Some of the best things in life are a matter of happenstance. The collaboration of "Boy Booty" is living proof of that. The music video was shot in a single day with only six weeks of preparation ahead of time. Most of the men in the video are friends of Malka Red. During stage performances of "Boy Booty", Red pulls guys from the crowd to perform with her. One of those guys, Jordon Waters, wound up choreographing the viral video. The tale of how Malka Red and Lee Milby became a dynamic duo was even stranger. "We both met a quantum physicist at a bar. We both became Facebook friends with him and he hooked us up. That's how the video came to be," Milby laughed while discussing the origins of her friendship with Malka Red. There has never been a more New York story.
The team of Red and Milby with the backing of producer Sharan Kukreja created an energetic spectacle that leaves viewers with no other choice but to pay close attention to the action on their computer screens. "The only reason it's goofy and funny is because it's about men's bodies. If it was a song about girls' butts it wouldn't be funny, it would just be normal. Women's butts are in people's faces all the time," Red said confidently. Truth be told, it's hard to look away from the music video when a man wearing a Donald Trump mask gets assaulted by a wide variety of costumed characters.
"He doesn't seem to consider women to be human beings. It was very satisfying to beat him up," Milby grinned. "There's so much comic gold to be found with Donald Trump," Red quickly followed without missing a beat.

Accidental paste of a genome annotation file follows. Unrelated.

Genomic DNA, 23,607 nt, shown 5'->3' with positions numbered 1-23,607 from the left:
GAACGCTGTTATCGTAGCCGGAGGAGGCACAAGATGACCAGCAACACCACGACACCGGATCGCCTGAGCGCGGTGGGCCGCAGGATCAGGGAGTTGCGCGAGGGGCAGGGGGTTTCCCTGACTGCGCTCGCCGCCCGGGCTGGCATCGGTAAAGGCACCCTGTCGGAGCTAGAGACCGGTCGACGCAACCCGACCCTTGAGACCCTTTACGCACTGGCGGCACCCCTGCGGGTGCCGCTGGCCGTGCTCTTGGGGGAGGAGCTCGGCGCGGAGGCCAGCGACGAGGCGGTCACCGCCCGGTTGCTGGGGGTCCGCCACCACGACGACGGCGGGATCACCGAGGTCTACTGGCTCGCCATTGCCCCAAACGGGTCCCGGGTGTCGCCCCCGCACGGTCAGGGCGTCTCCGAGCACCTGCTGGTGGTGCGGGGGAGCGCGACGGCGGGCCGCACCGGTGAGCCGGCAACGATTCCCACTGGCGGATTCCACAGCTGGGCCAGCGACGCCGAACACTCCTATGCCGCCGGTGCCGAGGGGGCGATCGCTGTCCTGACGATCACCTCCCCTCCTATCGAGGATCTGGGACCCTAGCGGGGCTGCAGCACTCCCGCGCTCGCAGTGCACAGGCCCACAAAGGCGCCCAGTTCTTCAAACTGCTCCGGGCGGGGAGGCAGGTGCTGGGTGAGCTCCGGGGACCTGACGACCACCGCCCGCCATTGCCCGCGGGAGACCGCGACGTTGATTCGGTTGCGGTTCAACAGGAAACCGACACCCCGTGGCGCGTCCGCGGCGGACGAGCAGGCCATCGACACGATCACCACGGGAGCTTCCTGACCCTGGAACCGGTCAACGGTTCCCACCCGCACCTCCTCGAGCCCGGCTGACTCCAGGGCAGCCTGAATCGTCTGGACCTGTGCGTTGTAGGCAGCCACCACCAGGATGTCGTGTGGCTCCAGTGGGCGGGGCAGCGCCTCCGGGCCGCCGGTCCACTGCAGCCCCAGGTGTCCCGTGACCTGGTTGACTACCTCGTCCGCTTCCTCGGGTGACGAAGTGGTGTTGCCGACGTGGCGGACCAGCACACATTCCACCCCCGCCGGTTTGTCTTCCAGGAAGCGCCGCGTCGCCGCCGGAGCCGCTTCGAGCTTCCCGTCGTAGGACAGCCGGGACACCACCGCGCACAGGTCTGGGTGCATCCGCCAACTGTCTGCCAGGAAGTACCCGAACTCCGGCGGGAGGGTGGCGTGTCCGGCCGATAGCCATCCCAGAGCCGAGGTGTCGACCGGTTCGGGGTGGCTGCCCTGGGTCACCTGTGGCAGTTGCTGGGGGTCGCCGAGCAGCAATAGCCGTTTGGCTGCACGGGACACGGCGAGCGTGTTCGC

Sadly, the presidential candidate isn't the only one who would objectify women. On the topic of mainstream radio, Malka Red shared, "I would hear all these songs on the radio about women's bodies and it became crazy and ridiculous about how many songs there are. I have dozens and dozens on a study playlist. It's ridiculous with the obsession over women's bodies. That's where the song came from. I had a response to this." Test audiences that consisted of male students at Harvard cringed when they were shown the music video. Not surprisingly, straight men who aren't used to seeing their own bodies sexualized would have that reaction even while being enrolled in an elite university. One student exclaimed, "There's a fine line within comedy rap." The rapper simply responded, "Who are you?" Red and Milby shared their experiences on what they encounter on a daily basis after walking out the front door of their homes. Milby sighed, "It doesn't matter what you look like. Some guys think, you look like a female, I'm going to make a comment on your butt even if you're wearing a long coat." Malka Red backed the director up by saying, "It really feels bad. I get cat called at least three times a day." Milby and Red both feel that catcalling is a form of bullying. On the flip side when women were shown "Boy Booty," they all yell, "Finally!" Red said with a glowing laugh.
Both Red and Milby plan on staying creative for a long time to come. Milby plans on sticking with music. Milby passionately said, "I really want to do more music videos. You have a song and you get to work with an artist with their creative vision and you get to help them bring it to life. I'm also working on a short film about a pyromaniac." Red wants to keep writing and performing. With a smile, she said, "I want to find ways to tackle issues that are important to me in humorous, light and easily digestible ways. It's like a green smoothie, you got your veggies in there. There's something underlying that. Something substantial there."
Yaas Malka Red. Yaas.